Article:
Also worth considering is that the US was a much smaller country (population-wise) in these earlier conflicts. The US population in 1940 was 132 million (less than half of today’s estimated population of 303 million). The US population in 1860 (just prior to the Civil War) was only 31 million.

If you need a finer point put on this: the number of American troops killed in our (almost) five-year adventure in Iraq is about the same as the number of American troops who died in the Battle of Antietam (Sharpsburg) IN ONE DAY. Given that today’s US population is just over 9x that of the 1860 population, the current Iraq conflict has about 1/15,000th the relative death intensity of the Battle of Antietam (= 1 / ((3654.0 deaths/day / 2.2 deaths/day ) * (303.1 million population / 33.4 million population)) = 1/15,072 ). Or, other way around, the Battle of Antietam was relatively 15,000 times as bad as the current Iraq war (in terms of death rate and impact on the relative population).

If we wanted to go deeper, I could figure out what the death rate for civilians between 18 and 25 has been during the years of the Iraq war and discount the rate accordingly — but I’d also have to do that for the other battles and wars and I’ve spent enough of my Saturday on this already.

My point: I think the media should be required to report all of the above any time they report the number of deaths in the Iraq War+Occupation to date. Even better, news consumers should DEMAND this (not that they ever would). But perspective should matter. The rational reason Iraq is a crappy situation has more to do with how we’re destroying our own economy for the sake of making everyone in the world hate us than it does with the ferocity of the fighting and dying. As war deaths go, Iraq’s been relatively gentle. Our country should be making its foreign policy decisions based on clear objectives, rational analysis, and items of statistical significance, not on the media’s unwillingness to disseminate reason.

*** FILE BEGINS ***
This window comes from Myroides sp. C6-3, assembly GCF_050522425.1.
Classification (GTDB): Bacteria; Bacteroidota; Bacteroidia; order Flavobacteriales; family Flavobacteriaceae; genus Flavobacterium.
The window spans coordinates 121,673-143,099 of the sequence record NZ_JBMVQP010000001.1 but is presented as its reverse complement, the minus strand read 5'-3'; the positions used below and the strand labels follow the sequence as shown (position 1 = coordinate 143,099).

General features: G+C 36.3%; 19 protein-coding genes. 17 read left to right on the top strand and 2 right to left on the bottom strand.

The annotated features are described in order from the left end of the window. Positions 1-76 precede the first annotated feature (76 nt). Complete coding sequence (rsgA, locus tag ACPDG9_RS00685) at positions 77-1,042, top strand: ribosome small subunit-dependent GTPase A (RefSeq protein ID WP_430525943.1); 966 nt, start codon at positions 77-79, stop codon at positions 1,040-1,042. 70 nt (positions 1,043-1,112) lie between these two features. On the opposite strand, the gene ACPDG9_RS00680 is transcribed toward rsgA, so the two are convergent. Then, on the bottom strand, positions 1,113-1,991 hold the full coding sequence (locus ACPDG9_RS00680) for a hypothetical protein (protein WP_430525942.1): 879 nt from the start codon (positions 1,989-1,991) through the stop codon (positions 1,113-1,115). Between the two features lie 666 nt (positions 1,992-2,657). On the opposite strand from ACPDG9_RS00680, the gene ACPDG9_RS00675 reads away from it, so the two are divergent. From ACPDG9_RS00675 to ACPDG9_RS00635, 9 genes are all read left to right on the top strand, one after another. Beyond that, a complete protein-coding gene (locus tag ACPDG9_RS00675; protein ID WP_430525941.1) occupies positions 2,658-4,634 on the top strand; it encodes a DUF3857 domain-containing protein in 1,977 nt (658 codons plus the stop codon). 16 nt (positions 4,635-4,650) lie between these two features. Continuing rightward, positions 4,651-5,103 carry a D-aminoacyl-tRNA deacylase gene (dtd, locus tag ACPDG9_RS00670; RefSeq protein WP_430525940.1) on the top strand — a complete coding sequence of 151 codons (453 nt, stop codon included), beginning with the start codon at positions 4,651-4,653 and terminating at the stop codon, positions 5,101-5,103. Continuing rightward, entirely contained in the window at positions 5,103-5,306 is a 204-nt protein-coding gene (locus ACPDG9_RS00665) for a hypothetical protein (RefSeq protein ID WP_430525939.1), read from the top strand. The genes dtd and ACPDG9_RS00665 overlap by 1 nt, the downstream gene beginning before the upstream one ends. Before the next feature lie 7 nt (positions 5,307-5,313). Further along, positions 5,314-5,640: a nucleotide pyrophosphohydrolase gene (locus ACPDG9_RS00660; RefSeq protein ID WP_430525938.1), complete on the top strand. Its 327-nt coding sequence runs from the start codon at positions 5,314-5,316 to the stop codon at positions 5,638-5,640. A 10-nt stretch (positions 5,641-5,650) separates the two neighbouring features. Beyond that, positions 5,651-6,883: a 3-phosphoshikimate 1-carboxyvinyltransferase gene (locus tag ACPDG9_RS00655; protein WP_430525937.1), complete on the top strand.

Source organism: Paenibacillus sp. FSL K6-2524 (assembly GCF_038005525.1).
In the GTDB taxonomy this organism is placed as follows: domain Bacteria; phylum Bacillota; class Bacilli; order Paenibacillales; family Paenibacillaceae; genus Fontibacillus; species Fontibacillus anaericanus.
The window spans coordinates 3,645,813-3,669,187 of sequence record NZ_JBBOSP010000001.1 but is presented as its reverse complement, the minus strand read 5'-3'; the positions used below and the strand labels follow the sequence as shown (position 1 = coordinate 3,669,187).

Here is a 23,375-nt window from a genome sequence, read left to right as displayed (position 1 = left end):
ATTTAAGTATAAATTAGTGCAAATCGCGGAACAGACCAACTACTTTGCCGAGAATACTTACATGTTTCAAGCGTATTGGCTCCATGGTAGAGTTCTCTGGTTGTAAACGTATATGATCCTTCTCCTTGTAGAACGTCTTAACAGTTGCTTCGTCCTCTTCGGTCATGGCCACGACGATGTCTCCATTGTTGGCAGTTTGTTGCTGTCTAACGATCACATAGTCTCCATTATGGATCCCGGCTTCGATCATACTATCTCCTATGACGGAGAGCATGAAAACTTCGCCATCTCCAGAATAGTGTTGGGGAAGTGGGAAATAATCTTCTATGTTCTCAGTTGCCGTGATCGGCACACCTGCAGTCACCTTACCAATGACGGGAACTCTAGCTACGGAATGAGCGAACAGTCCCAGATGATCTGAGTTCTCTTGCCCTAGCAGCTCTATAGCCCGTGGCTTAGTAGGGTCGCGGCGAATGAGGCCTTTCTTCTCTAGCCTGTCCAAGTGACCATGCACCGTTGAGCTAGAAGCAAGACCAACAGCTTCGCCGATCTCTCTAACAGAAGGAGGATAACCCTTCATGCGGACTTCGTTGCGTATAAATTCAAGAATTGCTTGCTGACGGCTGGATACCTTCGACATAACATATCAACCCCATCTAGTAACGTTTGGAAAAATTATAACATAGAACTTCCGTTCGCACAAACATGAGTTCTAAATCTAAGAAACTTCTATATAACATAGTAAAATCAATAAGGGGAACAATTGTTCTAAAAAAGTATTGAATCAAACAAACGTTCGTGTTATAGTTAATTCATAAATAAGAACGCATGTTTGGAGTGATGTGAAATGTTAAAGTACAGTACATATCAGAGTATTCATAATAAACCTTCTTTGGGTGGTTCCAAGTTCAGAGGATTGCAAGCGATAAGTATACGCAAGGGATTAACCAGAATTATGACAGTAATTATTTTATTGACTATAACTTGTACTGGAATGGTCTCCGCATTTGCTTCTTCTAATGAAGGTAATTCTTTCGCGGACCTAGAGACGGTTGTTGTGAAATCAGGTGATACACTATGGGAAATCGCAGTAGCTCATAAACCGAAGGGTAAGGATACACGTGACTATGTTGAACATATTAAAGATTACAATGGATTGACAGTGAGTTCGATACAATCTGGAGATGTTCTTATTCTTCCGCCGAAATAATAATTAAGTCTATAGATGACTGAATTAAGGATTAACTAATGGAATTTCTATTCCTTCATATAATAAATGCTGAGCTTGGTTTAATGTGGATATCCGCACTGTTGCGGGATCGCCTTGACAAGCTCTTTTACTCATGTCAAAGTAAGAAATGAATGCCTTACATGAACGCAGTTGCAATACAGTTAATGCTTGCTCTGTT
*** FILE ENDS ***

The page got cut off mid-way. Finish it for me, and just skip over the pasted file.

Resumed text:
(Virtually all figures are from Wikipedia and are sourced there.)


  • Game Dame

    A few comments.

    1) Wikipedia is not considered a legitimate source of information for school research. Just so ya know.

    2) My argument against your last paragraph is this:

    a) We have much better technology and medicine today than we had during the other “conflicts” you mention which can account for fewer deaths “per day,” as you’ve chosen to list them. Comparison of this technology (medical and otherwise) is almost impossible to account for. If we had the same medical care and weapons they had during Gettysburg, what would the casualty rate be, and vice versa? Think about it, it’s an ugly desert war. It would be an ugly death count.

    b) We have a much smaller army (per capita, since you mentioned it) than we’ve had at any other time in our history. Compare the size of the army to the size of its losses to be more fair. That is, calculate PERCENT of personnel lost rather than losses per day.

    c) In the current situation, we are in theory only fighting one “enemy” country. If you look at the World Wars, where your totals are highest, we were fighting not only against multiple countries, but traveling through those countries, the weather (winter anyone?), and diseases that can be cured now. We were fighting organized armies with tanks and flanks and lines and fox holes. Can an IED really compare to that kind of artillery?

    d) The beginning of the Iraq war was also fought mostly by air. It would be interesting to see how the per-day numbers go up if you start from the first day of the ground-based war. Admittedly, they won’t go up enough to eclipse much of what you’ve listed, but they will indeed go up.

    See? Slant happens. Even when you don’t think you’re doing it.